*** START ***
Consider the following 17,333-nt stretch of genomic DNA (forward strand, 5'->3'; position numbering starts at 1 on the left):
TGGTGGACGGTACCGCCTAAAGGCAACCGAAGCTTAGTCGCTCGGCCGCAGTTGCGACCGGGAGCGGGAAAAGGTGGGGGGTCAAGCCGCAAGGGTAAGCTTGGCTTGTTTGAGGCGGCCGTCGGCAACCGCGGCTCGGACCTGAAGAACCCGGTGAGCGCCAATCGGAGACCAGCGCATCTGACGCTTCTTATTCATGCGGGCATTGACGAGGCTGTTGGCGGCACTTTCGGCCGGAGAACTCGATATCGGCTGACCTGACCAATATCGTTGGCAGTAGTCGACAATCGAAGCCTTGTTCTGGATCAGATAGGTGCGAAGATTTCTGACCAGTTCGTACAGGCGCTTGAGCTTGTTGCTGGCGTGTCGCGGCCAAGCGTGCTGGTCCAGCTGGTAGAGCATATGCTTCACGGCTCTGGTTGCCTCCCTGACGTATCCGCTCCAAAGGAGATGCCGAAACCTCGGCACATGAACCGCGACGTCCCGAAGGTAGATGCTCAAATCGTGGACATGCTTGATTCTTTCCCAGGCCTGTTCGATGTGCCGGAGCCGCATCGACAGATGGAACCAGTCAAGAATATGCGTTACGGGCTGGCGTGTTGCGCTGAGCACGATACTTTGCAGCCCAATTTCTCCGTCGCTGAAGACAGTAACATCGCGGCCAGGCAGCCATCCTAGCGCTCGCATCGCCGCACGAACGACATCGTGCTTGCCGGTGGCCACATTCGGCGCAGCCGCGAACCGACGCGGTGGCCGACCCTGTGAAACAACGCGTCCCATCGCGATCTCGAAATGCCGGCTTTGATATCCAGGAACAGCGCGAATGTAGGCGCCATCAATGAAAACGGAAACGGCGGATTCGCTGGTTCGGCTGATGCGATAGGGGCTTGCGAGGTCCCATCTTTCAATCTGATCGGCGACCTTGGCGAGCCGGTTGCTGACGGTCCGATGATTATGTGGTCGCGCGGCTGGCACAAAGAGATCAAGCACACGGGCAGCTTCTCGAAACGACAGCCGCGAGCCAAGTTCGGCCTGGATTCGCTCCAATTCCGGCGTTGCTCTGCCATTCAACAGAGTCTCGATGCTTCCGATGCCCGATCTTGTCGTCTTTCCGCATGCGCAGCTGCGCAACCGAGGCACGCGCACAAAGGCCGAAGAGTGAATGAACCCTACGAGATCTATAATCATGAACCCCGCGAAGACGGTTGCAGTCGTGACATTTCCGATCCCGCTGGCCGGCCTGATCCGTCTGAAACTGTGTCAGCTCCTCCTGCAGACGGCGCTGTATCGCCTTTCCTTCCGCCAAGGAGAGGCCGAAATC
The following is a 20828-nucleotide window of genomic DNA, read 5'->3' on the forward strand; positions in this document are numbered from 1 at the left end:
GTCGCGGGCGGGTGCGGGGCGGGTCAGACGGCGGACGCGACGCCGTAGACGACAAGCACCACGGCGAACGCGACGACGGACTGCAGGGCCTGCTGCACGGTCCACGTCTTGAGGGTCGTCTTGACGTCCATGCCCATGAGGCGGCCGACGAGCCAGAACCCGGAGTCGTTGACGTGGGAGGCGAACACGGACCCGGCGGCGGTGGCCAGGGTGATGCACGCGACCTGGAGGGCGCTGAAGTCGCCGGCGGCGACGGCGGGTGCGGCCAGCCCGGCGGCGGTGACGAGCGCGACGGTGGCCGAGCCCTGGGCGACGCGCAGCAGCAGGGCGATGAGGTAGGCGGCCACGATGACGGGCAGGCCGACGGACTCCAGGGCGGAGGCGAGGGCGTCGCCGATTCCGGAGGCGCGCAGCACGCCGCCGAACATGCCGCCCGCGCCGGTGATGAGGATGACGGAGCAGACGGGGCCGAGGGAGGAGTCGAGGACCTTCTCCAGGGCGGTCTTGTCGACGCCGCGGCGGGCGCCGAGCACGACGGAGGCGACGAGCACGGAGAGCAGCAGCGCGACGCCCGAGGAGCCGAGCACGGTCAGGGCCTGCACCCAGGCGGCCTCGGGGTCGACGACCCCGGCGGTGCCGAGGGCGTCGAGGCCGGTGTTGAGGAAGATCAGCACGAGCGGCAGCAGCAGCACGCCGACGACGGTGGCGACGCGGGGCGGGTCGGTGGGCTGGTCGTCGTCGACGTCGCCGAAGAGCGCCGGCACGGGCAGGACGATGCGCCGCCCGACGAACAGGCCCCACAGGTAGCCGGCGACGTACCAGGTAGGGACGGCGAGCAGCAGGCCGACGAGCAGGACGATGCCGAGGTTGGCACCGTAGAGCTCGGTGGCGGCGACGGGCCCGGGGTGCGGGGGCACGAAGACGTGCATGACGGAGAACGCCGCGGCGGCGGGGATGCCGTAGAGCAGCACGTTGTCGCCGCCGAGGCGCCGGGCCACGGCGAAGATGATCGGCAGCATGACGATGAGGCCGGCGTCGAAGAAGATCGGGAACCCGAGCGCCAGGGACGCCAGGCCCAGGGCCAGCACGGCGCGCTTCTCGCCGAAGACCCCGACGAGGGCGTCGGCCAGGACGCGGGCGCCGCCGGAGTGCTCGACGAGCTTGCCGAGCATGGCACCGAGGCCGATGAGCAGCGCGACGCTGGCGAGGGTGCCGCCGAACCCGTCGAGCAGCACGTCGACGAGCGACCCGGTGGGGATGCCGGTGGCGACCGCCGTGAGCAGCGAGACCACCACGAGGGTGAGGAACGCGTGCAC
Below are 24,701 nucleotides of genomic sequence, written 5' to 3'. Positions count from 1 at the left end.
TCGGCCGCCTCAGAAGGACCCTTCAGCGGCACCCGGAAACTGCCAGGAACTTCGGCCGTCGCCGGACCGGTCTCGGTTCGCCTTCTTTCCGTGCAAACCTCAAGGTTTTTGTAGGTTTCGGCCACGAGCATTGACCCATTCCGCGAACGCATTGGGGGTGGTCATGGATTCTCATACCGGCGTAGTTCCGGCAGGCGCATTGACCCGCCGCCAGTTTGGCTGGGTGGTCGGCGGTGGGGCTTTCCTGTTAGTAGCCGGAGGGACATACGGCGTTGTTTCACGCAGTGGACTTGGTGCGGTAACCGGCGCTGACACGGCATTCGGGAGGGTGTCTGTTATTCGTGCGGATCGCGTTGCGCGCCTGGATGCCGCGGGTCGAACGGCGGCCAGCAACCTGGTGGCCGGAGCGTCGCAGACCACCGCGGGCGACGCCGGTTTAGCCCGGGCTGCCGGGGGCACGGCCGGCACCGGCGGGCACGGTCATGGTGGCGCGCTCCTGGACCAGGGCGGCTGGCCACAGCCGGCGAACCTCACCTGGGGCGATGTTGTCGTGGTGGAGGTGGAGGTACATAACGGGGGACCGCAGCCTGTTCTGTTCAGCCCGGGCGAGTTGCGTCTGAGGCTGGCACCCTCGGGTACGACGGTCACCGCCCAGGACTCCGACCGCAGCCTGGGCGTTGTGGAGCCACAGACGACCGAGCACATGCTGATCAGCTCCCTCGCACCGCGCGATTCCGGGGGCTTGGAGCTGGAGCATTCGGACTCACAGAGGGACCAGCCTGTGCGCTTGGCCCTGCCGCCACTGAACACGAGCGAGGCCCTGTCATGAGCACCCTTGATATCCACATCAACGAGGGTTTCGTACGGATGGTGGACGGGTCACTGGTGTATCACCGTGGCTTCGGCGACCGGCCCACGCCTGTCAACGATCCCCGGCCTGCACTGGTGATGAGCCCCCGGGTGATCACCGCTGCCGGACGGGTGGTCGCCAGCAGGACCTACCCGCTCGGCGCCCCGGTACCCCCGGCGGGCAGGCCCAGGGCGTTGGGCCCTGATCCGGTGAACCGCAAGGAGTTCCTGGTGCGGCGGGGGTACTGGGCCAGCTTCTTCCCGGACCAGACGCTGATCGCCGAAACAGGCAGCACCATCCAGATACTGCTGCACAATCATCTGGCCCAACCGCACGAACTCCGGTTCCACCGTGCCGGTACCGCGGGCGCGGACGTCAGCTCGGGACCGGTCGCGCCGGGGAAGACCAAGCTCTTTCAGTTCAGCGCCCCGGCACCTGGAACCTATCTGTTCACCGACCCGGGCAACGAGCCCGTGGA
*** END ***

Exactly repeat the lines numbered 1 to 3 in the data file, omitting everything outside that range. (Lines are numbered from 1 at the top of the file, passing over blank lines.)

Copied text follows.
Consider the following 17,333-nt stretch of genomic DNA (forward strand, 5'->3'; position numbering starts at 1 on the left):
TGGTGGACGGTACCGCCTAAAGGCAACCGAAGCTTAGTCGCTCGGCCGCAGTTGCGACCGGGAGCGGGAAAAGGTGGGGGGTCAAGCCGCAAGGGTAAGCTTGGCTTGTTTGAGGCGGCCGTCGGCAACCGCGGCTCGGACCTGAAGAACCCGGTGAGCGCCAATCGGAGACCAGCGCATCTGACGCTTCTTATTCATGCGGGCATTGACGAGGCTGTTGGCGGCACTTTCGGCCGGAGAACTCGATATCGGCTGACCTGACCAATATCGTTGGCAGTAGTCGACAATCGAAGCCTTGTTCTGGATCAGATAGGTGCGAAGATTTCTGACCAGTTCGTACAGGCGCTTGAGCTTGTTGCTGGCGTGTCGCGGCCAAGCGTGCTGGTCCAGCTGGTAGAGCATATGCTTCACGGCTCTGGTTGCCTCCCTGACGTATCCGCTCCAAAGGAGATGCCGAAACCTCGGCACATGAACCGCGACGTCCCGAAGGTAGATGCTCAAATCGTGGACATGCTTGATTCTTTCCCAGGCCTGTTCGATGTGCCGGAGCCGCATCGACAGATGGAACCAGTCAAGAATATGCGTTACGGGCTGGCGTGTTGCGCTGAGCACGATACTTTGCAGCCCAATTTCTCCGTCGCTGAAGACAGTAACATCGCGGCCAGGCAGCCATCCTAGCGCTCGCATCGCCGCACGAACGACATCGTGCTTGCCGGTGGCCACATTCGGCGCAGCCGCGAACCGACGCGGTGGCCGACCCTGTGAAACAACGCGTCCCATCGCGATCTCGAAATGCCGGCTTTGATATCCAGGAACAGCGCGAATGTAGGCGCCATCAATGAAAACGGAAACGGCGGATTCGCTGGTTCGGCTGATGCGATAGGGGCTTGCGAGGTCCCATCTTTCAATCTGATCGGCGACCTTGGCGAGCCGGTTGCTGACGGTCCGATGATTATGTGGTCGCGCGGCTGGCACAAAGAGATCAAGCACACGGGCAGCTTCTCGAAACGACAGCCGCGAGCCAAGTTCGGCCTGGATTCGCTCCAATTCCGGCGTTGCTCTGCCATTCAACAGAGTCTCGATGCTTCCGATGCCCGATCTTGTCGTCTTTCCGCATGCGCAGCTGCGCAACCGAGGCACGCGCACAAAGGCCGAAGAGTGAATGAACCCTACGAGATCTATAATCATGAACCCCGCGAAGACGGTTGCAGTCGTGACATTTCCGATCCCGCTGGCCGGCCTGATCCGTCTGAAACTGTGTCAGCTCCTCCTGCAGACGGCGCTGTATCGCCTTTCCTTCCGCCAAGGAGAGGCCGAAATC
The following is a 20828-nucleotide window of genomic DNA, read 5'->3' on the forward strand; positions in this document are numbered from 1 at the left end: